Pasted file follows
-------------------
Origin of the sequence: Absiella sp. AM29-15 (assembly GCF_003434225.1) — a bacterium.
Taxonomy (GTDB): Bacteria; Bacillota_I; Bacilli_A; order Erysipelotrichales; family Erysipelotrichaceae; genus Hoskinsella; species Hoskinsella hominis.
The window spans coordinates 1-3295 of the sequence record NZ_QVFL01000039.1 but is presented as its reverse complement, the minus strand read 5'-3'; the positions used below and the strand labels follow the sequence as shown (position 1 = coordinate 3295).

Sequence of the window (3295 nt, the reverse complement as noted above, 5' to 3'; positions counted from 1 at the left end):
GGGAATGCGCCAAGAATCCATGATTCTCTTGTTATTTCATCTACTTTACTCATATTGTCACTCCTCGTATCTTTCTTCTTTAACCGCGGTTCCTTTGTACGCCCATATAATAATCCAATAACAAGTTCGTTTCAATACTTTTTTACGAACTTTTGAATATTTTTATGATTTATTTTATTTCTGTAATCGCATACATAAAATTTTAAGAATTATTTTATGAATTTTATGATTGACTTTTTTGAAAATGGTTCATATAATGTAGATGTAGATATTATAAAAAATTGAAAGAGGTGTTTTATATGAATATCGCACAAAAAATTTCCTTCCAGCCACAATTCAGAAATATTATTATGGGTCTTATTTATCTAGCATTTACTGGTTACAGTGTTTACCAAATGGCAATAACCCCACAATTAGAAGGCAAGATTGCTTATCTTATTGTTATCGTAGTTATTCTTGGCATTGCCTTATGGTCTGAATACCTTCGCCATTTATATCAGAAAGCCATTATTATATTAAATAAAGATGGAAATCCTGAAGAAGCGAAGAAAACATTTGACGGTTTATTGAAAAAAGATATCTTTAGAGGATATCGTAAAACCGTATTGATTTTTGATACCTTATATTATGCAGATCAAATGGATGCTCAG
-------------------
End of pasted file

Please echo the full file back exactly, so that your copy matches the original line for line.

Origin of the sequence: Absiella sp. AM29-15 (assembly GCF_003434225.1) — a bacterium.
Taxonomy (GTDB): Bacteria; Bacillota_I; Bacilli_A; order Erysipelotrichales; family Erysipelotrichaceae; genus Hoskinsella; species Hoskinsella hominis.
The window spans coordinates 1-3295 of the sequence record NZ_QVFL01000039.1 but is presented as its reverse complement, the minus strand read 5'-3'; the positions used below and the strand labels follow the sequence as shown (position 1 = coordinate 3295).

Sequence of the window (3295 nt, the reverse complement as noted above, 5' to 3'; positions counted from 1 at the left end):
GGGAATGCGCCAAGAATCCATGATTCTCTTGTTATTTCATCTACTTTACTCATATTGTCACTCCTCGTATCTTTCTTCTTTAACCGCGGTTCCTTTGTACGCCCATATAATAATCCAATAACAAGTTCGTTTCAATACTTTTTTACGAACTTTTGAATATTTTTATGATTTATTTTATTTCTGTAATCGCATACATAAAATTTTAAGAATTATTTTATGAATTTTATGATTGACTTTTTTGAAAATGGTTCATATAATGTAGATGTAGATATTATAAAAAATTGAAAGAGGTGTTTTATATGAATATCGCACAAAAAATTTCCTTCCAGCCACAATTCAGAAATATTATTATGGGTCTTATTTATCTAGCATTTACTGGTTACAGTGTTTACCAAATGGCAATAACCCCACAATTAGAAGGCAAGATTGCTTATCTTATTGTTATCGTAGTTATTCTTGGCATTGCCTTATGGTCTGAATACCTTCGCCATTTATATCAGAAAGCCATTATTATATTAAATAAAGATGGAAATCCTGAAGAAGCGAAGAAAACATTTGACGGTTTATTGAAAAAAGATATCTTTAGAGGATATCGTAAAACCGTATTGATTTTTGATACCTTATATTATGCAGATCAAATGGATGCTCAG